Plants at the Margin: Ecological Limits and Climate Change
Cambridge University Press, 2008 M03 20
Margins are by their very nature environmentally unstable - does it therefore follow that plant populations adapted for life in such areas will prove to be pre-adapted to withstand the changes that may be brought about by a warmer world? Biogeography, demography, reproductive biology, physiology and genetics all provide cogent explanations as to why limits occur where they do, and the purpose of this book is to bring together these different avenues of enquiry. Crawford's numerous beautiful illustrations of plants in their natural habitats remind us that the environment remains essential to our understanding of plants and their function. This book is suited to students, researchers and anyone with an interest in the impact of climate change on our world.
What people are saying - Write a review
We haven't found any reviews in the usual places.
Other editions - View all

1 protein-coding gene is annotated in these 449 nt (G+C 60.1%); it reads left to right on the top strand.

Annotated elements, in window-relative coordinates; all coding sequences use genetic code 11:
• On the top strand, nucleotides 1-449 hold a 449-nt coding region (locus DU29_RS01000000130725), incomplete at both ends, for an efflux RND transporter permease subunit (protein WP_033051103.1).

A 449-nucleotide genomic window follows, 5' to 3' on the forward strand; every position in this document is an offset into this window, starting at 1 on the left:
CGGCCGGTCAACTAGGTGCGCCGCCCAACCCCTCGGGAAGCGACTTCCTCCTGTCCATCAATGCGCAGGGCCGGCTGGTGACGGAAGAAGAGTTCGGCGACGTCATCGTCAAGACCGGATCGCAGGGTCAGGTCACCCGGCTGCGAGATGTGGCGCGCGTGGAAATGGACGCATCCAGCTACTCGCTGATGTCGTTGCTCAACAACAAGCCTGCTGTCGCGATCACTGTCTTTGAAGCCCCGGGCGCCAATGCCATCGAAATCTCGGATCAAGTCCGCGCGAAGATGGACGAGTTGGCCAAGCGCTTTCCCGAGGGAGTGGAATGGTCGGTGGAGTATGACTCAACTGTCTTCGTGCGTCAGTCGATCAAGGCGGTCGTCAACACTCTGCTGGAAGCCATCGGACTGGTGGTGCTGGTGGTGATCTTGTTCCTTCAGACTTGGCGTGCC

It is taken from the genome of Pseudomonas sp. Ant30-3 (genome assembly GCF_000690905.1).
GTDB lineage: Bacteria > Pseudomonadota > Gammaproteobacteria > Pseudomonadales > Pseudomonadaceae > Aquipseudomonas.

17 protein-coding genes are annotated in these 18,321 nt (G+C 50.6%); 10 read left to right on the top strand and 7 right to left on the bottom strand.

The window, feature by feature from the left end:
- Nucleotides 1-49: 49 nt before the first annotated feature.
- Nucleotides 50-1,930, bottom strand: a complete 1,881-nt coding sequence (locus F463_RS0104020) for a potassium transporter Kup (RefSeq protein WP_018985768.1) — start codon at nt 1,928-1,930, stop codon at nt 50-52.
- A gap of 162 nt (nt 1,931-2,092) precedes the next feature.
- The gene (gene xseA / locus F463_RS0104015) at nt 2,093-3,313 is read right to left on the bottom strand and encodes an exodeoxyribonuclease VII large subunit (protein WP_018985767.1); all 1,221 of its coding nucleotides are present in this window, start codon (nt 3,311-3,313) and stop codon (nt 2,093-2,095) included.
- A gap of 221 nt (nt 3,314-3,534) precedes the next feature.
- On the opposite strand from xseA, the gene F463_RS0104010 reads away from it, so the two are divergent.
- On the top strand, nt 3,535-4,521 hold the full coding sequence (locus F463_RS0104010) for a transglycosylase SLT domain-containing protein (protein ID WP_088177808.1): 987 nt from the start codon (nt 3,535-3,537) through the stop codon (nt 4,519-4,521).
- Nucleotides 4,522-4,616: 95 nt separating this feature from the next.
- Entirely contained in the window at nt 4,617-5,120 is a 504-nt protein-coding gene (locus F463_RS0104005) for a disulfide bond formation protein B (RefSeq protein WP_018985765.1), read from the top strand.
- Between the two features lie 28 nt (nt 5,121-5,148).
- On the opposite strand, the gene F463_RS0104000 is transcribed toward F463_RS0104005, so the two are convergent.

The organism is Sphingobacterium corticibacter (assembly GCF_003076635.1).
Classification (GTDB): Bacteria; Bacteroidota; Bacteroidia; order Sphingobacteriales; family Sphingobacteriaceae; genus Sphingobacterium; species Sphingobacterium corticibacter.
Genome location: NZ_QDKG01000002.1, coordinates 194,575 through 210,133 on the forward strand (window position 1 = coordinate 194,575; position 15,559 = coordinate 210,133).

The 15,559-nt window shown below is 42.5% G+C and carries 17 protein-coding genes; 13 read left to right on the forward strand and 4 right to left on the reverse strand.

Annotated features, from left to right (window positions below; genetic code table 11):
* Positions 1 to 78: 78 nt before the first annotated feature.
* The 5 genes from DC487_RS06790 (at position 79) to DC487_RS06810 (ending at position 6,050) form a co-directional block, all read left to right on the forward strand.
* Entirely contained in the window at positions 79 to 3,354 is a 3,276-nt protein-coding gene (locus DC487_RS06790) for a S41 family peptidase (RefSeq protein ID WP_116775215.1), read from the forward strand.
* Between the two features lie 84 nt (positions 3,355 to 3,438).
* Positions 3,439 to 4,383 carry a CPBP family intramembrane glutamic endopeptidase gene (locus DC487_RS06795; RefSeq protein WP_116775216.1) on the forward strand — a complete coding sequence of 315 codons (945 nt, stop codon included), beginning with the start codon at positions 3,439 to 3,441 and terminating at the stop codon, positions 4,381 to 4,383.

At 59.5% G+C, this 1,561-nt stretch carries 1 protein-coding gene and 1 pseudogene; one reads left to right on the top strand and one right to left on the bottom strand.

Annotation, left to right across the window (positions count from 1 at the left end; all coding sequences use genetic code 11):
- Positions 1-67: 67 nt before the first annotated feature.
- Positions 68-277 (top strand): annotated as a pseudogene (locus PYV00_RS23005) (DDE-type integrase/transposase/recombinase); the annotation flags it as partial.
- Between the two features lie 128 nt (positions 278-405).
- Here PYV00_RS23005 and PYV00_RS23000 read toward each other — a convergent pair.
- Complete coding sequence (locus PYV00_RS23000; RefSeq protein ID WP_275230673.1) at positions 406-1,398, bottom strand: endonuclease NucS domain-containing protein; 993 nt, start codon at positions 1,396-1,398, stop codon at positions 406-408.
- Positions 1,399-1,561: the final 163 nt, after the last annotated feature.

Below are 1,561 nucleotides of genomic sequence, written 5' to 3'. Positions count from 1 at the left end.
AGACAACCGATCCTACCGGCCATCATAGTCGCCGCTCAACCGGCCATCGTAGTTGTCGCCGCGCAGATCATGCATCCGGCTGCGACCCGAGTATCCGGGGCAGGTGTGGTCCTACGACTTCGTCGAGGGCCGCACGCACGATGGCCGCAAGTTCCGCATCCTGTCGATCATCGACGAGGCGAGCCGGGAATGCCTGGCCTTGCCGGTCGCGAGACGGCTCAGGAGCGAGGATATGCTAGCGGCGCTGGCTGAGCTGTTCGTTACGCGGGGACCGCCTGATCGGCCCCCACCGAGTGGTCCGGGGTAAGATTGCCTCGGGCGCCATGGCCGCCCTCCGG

adapted alpine altitude anoxia biodiversity birch boreal forest Calluna carbohydrate carbon dioxide climatic change climatic warming coastal competition Crawford distribution diversity drought dune ecological ecotypes environment environmental erosion ﬁeld ﬁre ﬁrst ﬂooding ﬂora ﬂow ﬂowering ﬂowering plants ﬂuctuations Fynbos genetic germination grass grazing growing season growth habitats High Arctic high latitudes high-altitude Holocene hybrid increased inﬂuence Island krummholz Last Glacial Maximum levels limits Little Ice Age marginal areas metabolic migration mountain nitrogen North northern nutrient oceanic oxygen particularly periods photosynthetic Phragmites australis physiological pine Pinus plant communities Pleistocene polyploidy populations rates reduced regions reindeer relation Reproduced with permission reproduction rhizomes roots salt marshes Saxifraga oppositifolia Scotland shoots shores shrubs Siberia signiﬁcant snow soil southern species speciﬁc Spitsbergen strategies sufﬁcient summer survival temperature tissues tolerance treeline trees tundra variation vegetation warmer wetland willow winter woody zone